Synthesis of mono-nitroxides and of bis-nitroxides with varying electronic through-bond communication

Angeliki Giannoulis, Katrin Ackermann, Alexey Bogdanov, David Cordes, Catherine Higgins, Joshua Ward, Alexandra Slawin, James Taylor, Bela Bode

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1 Citation (SciVal)


Nitroxides are a unique class of persistent radicals finding a wide range of applications, from spin probes to polarizing agents, and recently bis-nitroxides have been used as proof-of-concept molecules for quantum information processing. Here we present the syntheses of pyrroline-based nitroxide (NO) radicals and give a comparision of two possible synthetic routes to form two key intermediates, namely 2,2,5,5-tetramethylpyrroline-1-oxyl-3-acetylene (TPA) and 1-oxyl-2,2,5,5-tetramethylpyrroline-3-carboxylic acid (TPC). TPC and TPA were then used as precursors for the synthesis of three model compounds featuring two distant NO groups with a variable degree of conjugation and thus electronic communication between them. Using relatively facile synthetic routes, we produced a number of mono- and bis-nitroxides with the structures of multiple compounds unambiguously characterized by X-ray crystallography, while Continuous Wave Electron Paramagnetic Resonance (CW-EPR) allowed us to quantify the electronic communication in the bis-nitroxides. Our study expands the repertoire of mono- and bis-nitroxides with possibilities of exploiting them for studying quantum coherence effects and as polarizing agents.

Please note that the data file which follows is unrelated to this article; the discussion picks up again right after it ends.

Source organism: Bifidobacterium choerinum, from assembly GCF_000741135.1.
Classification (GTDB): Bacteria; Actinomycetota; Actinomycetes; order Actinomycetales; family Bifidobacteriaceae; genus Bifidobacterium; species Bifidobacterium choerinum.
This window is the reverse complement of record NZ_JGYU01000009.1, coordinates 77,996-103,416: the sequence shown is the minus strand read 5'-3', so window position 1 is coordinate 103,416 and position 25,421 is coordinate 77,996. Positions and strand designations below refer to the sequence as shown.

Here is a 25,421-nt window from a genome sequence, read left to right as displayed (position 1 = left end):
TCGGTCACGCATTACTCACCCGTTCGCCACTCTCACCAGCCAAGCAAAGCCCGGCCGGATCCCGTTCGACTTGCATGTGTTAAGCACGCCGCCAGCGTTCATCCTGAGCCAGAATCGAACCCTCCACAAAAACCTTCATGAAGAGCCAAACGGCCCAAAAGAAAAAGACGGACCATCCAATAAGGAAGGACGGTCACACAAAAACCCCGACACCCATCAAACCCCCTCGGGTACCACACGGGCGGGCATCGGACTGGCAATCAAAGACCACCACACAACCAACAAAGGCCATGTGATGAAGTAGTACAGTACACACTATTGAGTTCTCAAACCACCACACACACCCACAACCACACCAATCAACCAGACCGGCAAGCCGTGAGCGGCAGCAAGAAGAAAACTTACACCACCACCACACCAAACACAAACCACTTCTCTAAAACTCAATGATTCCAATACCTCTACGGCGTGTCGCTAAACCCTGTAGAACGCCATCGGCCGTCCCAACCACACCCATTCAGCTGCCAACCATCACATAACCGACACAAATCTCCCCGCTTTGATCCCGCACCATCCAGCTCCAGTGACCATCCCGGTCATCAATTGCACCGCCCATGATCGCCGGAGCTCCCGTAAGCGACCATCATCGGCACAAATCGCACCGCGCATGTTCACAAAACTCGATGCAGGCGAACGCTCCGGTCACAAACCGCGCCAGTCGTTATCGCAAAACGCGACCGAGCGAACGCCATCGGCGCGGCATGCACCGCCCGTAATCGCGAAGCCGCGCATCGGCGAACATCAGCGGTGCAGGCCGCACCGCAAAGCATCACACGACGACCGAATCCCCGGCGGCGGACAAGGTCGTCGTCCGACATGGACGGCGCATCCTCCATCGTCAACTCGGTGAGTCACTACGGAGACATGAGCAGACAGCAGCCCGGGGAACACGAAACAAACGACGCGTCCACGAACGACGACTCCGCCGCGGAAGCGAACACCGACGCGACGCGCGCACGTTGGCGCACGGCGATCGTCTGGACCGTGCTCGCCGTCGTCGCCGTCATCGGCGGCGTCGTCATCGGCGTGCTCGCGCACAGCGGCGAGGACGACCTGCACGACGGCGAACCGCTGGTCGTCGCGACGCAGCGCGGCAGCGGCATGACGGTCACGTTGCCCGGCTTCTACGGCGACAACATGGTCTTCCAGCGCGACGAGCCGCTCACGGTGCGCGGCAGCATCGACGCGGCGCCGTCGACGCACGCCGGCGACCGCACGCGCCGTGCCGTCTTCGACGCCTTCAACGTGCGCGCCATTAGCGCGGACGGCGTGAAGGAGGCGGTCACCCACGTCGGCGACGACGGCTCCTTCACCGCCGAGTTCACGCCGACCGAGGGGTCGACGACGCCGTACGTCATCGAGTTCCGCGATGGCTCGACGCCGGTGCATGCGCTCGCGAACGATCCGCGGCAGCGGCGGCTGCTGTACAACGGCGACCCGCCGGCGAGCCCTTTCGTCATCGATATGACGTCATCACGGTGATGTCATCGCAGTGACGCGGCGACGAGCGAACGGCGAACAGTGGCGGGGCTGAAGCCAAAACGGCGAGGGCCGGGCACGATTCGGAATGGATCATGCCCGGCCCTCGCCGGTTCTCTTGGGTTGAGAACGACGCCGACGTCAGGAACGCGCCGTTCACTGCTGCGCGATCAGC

Original languageEnglish
Pages (from-to)375-385
JournalOrganic & Biomolecular Chemistry
Issue number2
Early online date8 Dec 2022
Publication statusPublished - 14 Jan 2023

Bibliographical note

Funding Information:
AG acknowledges the UK-MRBT-CDT funded by EPSRC (EP/J500045/1), BEB acknowledges the Wellcome Trust Institutional Strategic Support fund (204821/Z/16/Z), JET acknowledges the Leverhulme Trust (Early Career Fellowship; ECF-2014-005). We also thank the EPSRC UK National Mass Spectrometry Facility at Swansea University, Mr Steven Boyer for elemental analyses at London Metropolitan University and Dr Thomas Lebl and Mrs Melanja Smith at the NMR facility at the University of St-Andrews.


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